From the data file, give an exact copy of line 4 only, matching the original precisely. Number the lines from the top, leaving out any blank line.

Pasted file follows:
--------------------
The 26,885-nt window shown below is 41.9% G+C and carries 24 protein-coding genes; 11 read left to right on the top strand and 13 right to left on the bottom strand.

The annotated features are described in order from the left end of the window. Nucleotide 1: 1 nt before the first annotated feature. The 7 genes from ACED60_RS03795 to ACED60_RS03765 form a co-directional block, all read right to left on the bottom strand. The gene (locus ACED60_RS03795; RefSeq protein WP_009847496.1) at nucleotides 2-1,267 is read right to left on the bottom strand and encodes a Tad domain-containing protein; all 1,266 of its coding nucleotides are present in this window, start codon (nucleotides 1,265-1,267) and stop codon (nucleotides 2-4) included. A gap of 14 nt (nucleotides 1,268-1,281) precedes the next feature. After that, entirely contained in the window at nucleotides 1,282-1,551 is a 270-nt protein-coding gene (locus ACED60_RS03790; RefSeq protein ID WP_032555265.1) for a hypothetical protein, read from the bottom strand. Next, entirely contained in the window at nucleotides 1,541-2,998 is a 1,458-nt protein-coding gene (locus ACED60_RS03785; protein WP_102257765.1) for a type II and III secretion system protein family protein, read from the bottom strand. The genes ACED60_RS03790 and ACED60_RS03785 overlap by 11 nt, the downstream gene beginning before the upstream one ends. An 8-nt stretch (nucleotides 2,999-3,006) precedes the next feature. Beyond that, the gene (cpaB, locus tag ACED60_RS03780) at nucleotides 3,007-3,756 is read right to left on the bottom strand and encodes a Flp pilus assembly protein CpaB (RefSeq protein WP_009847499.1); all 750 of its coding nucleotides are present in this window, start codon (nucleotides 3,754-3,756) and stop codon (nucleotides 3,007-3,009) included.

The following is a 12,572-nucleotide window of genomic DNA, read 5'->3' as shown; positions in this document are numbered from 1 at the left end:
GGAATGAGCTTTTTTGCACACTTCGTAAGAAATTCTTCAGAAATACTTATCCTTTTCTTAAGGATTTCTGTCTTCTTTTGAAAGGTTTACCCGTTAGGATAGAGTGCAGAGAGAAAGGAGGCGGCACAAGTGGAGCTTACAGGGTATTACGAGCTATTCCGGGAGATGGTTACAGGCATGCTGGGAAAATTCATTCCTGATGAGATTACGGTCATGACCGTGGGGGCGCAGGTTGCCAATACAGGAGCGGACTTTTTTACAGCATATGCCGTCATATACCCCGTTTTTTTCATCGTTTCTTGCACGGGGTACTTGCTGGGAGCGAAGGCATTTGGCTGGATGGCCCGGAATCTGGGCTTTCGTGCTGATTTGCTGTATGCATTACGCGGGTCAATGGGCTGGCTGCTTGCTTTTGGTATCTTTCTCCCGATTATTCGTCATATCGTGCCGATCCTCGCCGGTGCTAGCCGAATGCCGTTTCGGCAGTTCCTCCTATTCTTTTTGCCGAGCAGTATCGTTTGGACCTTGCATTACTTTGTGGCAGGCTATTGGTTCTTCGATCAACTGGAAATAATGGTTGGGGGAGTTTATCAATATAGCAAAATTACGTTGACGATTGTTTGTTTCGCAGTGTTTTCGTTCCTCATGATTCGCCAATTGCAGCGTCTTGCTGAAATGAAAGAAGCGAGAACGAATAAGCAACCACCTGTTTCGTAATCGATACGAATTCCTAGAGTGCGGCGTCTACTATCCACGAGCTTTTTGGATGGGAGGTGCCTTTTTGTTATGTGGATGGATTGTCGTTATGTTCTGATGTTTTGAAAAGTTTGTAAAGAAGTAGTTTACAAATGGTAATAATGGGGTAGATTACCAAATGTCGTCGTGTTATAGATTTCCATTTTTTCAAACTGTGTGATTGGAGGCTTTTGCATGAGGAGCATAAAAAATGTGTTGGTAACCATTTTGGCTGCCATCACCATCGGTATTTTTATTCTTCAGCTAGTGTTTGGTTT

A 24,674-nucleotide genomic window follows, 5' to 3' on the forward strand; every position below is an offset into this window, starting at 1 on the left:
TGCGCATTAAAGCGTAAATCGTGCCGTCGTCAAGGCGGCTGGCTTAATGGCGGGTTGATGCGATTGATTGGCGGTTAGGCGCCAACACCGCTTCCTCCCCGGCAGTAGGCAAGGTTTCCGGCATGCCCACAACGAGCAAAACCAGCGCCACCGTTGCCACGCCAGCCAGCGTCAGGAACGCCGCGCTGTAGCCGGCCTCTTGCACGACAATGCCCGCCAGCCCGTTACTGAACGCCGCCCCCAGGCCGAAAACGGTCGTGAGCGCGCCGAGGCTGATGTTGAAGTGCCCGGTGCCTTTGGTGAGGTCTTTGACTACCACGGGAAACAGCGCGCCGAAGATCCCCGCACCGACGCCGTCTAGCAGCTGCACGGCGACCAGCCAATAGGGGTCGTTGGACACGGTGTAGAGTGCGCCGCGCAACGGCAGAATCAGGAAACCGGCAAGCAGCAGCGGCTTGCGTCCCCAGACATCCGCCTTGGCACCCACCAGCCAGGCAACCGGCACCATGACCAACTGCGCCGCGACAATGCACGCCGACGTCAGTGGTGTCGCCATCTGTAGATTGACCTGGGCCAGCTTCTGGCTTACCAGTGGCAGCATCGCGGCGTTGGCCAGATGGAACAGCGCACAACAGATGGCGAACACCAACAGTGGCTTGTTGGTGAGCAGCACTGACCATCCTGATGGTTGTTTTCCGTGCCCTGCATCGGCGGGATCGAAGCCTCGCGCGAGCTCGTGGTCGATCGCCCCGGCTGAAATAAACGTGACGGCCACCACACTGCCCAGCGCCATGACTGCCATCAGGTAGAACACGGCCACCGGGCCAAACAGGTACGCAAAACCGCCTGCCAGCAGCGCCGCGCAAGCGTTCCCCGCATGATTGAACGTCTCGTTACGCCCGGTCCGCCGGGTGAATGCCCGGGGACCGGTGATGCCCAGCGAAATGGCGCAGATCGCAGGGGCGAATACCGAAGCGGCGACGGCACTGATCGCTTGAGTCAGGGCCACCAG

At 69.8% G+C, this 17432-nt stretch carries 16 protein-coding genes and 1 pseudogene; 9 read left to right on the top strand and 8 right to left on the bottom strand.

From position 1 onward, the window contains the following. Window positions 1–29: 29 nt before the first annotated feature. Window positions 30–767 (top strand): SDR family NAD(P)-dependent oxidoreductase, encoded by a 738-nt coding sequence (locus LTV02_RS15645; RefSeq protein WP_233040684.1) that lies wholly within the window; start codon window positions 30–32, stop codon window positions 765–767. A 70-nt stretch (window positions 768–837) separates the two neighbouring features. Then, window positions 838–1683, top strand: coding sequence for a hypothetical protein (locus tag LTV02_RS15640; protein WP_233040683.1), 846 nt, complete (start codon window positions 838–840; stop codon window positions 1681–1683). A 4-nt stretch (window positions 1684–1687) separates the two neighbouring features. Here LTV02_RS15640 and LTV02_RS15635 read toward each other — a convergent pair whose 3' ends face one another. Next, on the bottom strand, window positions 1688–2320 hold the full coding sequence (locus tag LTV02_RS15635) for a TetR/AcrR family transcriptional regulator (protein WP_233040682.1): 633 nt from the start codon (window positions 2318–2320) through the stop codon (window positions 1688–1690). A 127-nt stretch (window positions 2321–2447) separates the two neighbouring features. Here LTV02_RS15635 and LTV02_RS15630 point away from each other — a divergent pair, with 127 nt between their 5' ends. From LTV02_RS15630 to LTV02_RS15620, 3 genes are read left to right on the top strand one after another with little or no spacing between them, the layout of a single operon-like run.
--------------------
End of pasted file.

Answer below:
GGAATGAGCTTTTTTGCACACTTCGTAAGAAATTCTTCAGAAATACTTATCCTTTTCTTAAGGATTTCTGTCTTCTTTTGAAAGGTTTACCCGTTAGGATAGAGTGCAGAGAGAAAGGAGGCGGCACAAGTGGAGCTTACAGGGTATTACGAGCTATTCCGGGAGATGGTTACAGGCATGCTGGGAAAATTCATTCCTGATGAGATTACGGTCATGACCGTGGGGGCGCAGGTTGCCAATACAGGAGCGGACTTTTTTACAGCATATGCCGTCATATACCCCGTTTTTTTCATCGTTTCTTGCACGGGGTACTTGCTGGGAGCGAAGGCATTTGGCTGGATGGCCCGGAATCTGGGCTTTCGTGCTGATTTGCTGTATGCATTACGCGGGTCAATGGGCTGGCTGCTTGCTTTTGGTATCTTTCTCCCGATTATTCGTCATATCGTGCCGATCCTCGCCGGTGCTAGCCGAATGCCGTTTCGGCAGTTCCTCCTATTCTTTTTGCCGAGCAGTATCGTTTGGACCTTGCATTACTTTGTGGCAGGCTATTGGTTCTTCGATCAACTGGAAATAATGGTTGGGGGAGTTTATCAATATAGCAAAATTACGTTGACGATTGTTTGTTTCGCAGTGTTTTCGTTCCTCATGATTCGCCAATTGCAGCGTCTTGCTGAAATGAAAGAAGCGAGAACGAATAAGCAACCACCTGTTTCGTAATCGATACGAATTCCTAGAGTGCGGCGTCTACTATCCACGAGCTTTTTGGATGGGAGGTGCCTTTTTGTTATGTGGATGGATTGTCGTTATGTTCTGATGTTTTGAAAAGTTTGTAAAGAAGTAGTTTACAAATGGTAATAATGGGGTAGATTACCAAATGTCGTCGTGTTATAGATTTCCATTTTTTCAAACTGTGTGATTGGAGGCTTTTGCATGAGGAGCATAAAAAATGTGTTGGTAACCATTTTGGCTGCCATCACCATCGGTATTTTTATTCTTCAGCTAGTGTTTGGTTT